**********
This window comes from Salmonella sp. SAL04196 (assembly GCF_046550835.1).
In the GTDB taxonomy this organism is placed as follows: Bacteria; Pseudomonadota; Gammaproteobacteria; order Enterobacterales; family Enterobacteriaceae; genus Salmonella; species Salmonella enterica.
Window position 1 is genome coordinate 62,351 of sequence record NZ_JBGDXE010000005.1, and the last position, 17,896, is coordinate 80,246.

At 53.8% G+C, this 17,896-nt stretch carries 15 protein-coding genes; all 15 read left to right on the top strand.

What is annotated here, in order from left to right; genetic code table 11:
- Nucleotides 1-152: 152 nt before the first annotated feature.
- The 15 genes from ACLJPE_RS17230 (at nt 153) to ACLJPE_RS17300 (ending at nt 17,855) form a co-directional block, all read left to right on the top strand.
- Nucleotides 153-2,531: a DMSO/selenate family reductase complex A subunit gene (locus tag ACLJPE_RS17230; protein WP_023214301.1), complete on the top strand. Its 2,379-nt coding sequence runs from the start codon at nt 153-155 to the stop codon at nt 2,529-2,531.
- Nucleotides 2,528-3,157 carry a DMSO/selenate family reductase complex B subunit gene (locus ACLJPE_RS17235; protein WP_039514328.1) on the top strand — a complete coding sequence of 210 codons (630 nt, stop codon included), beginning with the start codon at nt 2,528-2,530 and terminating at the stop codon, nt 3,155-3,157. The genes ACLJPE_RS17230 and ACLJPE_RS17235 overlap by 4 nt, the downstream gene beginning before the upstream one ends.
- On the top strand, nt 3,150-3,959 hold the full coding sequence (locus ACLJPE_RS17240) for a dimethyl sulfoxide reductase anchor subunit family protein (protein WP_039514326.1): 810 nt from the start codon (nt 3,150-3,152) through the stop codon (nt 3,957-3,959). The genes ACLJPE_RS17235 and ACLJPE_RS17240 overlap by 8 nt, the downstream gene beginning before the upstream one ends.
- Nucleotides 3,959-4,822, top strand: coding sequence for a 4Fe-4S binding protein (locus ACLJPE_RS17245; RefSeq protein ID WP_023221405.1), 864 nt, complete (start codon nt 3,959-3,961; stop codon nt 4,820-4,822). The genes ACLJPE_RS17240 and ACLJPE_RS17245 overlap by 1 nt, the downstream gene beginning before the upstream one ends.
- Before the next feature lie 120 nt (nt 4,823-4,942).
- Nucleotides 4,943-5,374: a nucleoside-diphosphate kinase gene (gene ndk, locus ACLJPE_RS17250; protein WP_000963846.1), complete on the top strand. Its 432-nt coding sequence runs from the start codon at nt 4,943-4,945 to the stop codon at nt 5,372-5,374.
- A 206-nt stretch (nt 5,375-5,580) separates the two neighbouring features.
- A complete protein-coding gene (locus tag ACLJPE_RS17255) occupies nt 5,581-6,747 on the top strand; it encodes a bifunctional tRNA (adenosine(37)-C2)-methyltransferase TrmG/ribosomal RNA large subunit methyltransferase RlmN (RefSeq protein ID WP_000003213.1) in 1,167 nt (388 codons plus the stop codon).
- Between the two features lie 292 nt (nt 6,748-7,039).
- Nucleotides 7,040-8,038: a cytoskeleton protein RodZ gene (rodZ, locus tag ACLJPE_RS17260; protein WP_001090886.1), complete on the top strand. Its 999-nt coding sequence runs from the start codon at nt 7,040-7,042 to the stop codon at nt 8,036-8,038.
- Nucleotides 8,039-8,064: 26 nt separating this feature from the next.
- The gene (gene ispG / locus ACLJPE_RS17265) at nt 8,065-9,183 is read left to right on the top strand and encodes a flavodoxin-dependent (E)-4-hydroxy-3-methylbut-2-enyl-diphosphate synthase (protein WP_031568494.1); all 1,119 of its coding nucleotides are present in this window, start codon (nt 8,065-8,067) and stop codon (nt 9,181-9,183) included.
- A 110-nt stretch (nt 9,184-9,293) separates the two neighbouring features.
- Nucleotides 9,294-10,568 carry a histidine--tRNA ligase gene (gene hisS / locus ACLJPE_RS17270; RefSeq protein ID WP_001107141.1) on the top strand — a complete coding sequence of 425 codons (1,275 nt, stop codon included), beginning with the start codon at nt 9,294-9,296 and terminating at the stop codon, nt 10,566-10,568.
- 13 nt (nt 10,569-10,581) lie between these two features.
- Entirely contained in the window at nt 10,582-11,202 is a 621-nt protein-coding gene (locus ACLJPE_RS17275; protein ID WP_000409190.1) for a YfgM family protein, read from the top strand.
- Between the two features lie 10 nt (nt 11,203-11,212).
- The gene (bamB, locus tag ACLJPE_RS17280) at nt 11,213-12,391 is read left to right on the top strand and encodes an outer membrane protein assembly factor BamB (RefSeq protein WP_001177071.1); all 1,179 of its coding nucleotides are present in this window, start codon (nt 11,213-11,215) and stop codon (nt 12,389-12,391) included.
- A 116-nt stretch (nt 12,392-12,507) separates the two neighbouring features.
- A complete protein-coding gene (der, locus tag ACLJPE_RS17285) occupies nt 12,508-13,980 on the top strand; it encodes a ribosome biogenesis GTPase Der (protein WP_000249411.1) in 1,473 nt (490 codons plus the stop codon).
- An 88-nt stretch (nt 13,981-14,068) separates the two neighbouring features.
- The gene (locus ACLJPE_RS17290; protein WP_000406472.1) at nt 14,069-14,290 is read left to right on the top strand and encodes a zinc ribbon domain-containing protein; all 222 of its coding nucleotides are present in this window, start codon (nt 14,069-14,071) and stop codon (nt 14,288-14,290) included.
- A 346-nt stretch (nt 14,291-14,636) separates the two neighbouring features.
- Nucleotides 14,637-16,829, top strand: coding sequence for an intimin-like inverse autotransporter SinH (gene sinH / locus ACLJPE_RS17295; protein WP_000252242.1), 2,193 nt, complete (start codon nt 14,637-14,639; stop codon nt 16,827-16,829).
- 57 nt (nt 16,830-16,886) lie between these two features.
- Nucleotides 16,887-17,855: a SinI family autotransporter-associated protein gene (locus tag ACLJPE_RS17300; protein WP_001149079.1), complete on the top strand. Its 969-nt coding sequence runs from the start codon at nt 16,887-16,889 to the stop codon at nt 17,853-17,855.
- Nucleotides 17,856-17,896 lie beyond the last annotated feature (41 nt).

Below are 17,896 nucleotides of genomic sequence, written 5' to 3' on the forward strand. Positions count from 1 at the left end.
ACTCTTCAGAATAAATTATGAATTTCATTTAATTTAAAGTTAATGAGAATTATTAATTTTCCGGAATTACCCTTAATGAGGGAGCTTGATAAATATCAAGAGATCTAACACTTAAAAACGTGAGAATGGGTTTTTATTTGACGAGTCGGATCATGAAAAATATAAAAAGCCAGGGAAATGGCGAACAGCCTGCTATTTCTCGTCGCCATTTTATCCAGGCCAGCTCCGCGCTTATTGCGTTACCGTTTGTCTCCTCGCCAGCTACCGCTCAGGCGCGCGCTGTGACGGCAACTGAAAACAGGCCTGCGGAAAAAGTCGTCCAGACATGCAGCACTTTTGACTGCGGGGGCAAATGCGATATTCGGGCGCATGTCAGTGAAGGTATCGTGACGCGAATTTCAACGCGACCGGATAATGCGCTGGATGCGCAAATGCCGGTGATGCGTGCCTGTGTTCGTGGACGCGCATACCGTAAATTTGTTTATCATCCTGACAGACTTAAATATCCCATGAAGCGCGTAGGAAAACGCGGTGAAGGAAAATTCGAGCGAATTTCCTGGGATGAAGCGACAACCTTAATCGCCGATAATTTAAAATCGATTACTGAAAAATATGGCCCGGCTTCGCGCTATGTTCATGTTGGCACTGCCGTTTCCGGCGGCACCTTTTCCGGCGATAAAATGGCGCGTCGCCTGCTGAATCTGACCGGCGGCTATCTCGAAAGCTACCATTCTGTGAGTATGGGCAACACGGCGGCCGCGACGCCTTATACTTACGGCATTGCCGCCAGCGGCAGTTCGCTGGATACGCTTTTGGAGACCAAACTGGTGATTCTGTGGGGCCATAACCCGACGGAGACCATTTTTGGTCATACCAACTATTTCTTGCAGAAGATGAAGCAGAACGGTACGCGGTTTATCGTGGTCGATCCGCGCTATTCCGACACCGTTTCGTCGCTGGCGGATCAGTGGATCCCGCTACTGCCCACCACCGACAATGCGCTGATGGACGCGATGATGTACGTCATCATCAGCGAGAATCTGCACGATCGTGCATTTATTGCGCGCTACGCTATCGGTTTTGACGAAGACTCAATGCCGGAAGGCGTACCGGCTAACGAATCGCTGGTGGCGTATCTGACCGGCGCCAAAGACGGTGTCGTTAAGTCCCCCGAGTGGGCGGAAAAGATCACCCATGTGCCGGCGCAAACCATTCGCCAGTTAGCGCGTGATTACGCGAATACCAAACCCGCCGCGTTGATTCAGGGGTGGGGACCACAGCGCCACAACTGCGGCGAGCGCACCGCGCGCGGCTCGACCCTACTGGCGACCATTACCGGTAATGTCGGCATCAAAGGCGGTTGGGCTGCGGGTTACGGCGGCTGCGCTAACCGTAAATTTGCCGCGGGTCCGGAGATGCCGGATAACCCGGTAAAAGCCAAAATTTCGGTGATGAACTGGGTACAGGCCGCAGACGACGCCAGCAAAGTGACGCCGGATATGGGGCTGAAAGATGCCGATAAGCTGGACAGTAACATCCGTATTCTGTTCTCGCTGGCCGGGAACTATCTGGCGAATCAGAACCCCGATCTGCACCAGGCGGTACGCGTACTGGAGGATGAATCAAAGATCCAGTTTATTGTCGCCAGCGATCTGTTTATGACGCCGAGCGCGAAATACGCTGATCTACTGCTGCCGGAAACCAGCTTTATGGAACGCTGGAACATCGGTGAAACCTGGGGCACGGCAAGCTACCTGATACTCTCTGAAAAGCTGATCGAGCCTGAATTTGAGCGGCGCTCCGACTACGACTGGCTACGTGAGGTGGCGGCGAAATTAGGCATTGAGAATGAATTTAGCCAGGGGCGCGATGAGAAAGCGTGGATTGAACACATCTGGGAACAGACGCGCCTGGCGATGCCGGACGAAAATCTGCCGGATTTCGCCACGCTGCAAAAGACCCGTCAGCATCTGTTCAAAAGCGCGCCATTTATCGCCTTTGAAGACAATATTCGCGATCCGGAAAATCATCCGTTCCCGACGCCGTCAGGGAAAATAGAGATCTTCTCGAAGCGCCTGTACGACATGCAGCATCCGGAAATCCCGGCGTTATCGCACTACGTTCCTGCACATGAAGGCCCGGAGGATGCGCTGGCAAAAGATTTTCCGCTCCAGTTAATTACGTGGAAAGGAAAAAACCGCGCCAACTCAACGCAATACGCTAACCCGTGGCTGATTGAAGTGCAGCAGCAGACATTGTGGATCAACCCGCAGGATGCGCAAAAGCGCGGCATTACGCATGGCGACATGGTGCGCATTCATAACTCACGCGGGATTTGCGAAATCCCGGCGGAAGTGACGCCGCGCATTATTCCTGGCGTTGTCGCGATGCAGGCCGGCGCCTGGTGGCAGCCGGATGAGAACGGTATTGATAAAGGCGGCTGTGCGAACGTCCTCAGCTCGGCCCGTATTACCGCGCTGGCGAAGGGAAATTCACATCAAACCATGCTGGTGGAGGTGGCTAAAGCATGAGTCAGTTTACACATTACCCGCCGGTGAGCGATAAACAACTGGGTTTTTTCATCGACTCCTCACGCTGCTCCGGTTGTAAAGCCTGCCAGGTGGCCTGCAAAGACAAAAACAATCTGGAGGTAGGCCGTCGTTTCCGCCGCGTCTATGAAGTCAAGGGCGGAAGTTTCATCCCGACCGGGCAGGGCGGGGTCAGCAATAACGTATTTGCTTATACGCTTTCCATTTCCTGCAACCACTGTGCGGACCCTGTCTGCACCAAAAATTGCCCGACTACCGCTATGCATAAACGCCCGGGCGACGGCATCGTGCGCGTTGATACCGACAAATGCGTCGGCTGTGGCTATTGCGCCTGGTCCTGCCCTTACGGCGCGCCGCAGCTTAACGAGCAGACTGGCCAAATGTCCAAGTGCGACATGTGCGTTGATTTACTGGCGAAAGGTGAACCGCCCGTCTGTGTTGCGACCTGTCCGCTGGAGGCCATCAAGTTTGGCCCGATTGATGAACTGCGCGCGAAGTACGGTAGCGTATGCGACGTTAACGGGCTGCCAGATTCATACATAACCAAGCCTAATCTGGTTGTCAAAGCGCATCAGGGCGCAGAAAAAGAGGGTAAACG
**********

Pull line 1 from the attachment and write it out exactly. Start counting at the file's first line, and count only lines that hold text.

This window comes from Salmonella sp. SAL04196 (assembly GCF_046550835.1).